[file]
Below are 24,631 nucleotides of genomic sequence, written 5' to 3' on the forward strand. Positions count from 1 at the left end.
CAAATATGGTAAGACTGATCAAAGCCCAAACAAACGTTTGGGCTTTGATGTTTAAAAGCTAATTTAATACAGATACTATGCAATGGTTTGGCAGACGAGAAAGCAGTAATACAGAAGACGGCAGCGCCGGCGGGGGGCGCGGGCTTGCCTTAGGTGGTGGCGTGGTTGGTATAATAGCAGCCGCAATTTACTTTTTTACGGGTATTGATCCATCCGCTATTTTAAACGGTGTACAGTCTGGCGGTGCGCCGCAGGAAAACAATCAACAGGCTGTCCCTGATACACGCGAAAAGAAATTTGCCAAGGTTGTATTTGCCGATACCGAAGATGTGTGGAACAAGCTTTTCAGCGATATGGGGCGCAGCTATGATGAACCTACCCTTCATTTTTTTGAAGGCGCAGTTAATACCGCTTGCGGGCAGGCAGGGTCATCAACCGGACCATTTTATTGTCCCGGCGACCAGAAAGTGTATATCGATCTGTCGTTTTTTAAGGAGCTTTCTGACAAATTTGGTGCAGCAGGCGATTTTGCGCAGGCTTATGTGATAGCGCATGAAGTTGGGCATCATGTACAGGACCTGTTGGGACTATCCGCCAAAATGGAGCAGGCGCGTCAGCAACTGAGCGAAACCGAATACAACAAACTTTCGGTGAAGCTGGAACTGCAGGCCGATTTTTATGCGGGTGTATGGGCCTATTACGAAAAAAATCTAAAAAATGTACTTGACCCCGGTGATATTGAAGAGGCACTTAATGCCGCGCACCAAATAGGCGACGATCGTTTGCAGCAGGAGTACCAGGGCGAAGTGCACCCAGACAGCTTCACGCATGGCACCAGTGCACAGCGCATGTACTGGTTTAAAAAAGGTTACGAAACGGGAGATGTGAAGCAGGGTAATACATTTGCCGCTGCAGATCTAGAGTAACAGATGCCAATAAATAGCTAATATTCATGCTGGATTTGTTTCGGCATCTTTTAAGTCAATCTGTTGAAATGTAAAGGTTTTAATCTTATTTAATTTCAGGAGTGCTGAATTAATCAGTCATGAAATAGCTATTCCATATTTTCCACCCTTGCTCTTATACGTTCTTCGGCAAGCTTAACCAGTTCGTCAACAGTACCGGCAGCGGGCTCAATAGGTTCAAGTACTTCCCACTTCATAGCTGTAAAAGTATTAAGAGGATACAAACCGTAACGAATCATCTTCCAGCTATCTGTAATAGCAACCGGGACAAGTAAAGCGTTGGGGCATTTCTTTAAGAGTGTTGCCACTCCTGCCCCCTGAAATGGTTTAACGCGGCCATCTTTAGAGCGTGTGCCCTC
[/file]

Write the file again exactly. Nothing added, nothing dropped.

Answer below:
Below are 24,631 nucleotides of genomic sequence, written 5' to 3' on the forward strand. Positions count from 1 at the left end.
CAAATATGGTAAGACTGATCAAAGCCCAAACAAACGTTTGGGCTTTGATGTTTAAAAGCTAATTTAATACAGATACTATGCAATGGTTTGGCAGACGAGAAAGCAGTAATACAGAAGACGGCAGCGCCGGCGGGGGGCGCGGGCTTGCCTTAGGTGGTGGCGTGGTTGGTATAATAGCAGCCGCAATTTACTTTTTTACGGGTATTGATCCATCCGCTATTTTAAACGGTGTACAGTCTGGCGGTGCGCCGCAGGAAAACAATCAACAGGCTGTCCCTGATACACGCGAAAAGAAATTTGCCAAGGTTGTATTTGCCGATACCGAAGATGTGTGGAACAAGCTTTTCAGCGATATGGGGCGCAGCTATGATGAACCTACCCTTCATTTTTTTGAAGGCGCAGTTAATACCGCTTGCGGGCAGGCAGGGTCATCAACCGGACCATTTTATTGTCCCGGCGACCAGAAAGTGTATATCGATCTGTCGTTTTTTAAGGAGCTTTCTGACAAATTTGGTGCAGCAGGCGATTTTGCGCAGGCTTATGTGATAGCGCATGAAGTTGGGCATCATGTACAGGACCTGTTGGGACTATCCGCCAAAATGGAGCAGGCGCGTCAGCAACTGAGCGAAACCGAATACAACAAACTTTCGGTGAAGCTGGAACTGCAGGCCGATTTTTATGCGGGTGTATGGGCCTATTACGAAAAAAATCTAAAAAATGTACTTGACCCCGGTGATATTGAAGAGGCACTTAATGCCGCGCACCAAATAGGCGACGATCGTTTGCAGCAGGAGTACCAGGGCGAAGTGCACCCAGACAGCTTCACGCATGGCACCAGTGCACAGCGCATGTACTGGTTTAAAAAAGGTTACGAAACGGGAGATGTGAAGCAGGGTAATACATTTGCCGCTGCAGATCTAGAGTAACAGATGCCAATAAATAGCTAATATTCATGCTGGATTTGTTTCGGCATCTTTTAAGTCAATCTGTTGAAATGTAAAGGTTTTAATCTTATTTAATTTCAGGAGTGCTGAATTAATCAGTCATGAAATAGCTATTCCATATTTTCCACCCTTGCTCTTATACGTTCTTCGGCAAGCTTAACCAGTTCGTCAACAGTACCGGCAGCGGGCTCAATAGGTTCAAGTACTTCCCACTTCATAGCTGTAAAAGTATTAAGAGGATACAAACCGTAACGAATCATCTTCCAGCTATCTGTAATAGCAACCGGGACAAGTAAAGCGTTGGGGCATTTCTTTAAGAGTGTTGCCACTCCTGCCCCCTGAAATGGTTTAACGCGGCCATCTTTAGAGCGTGTGCCCTC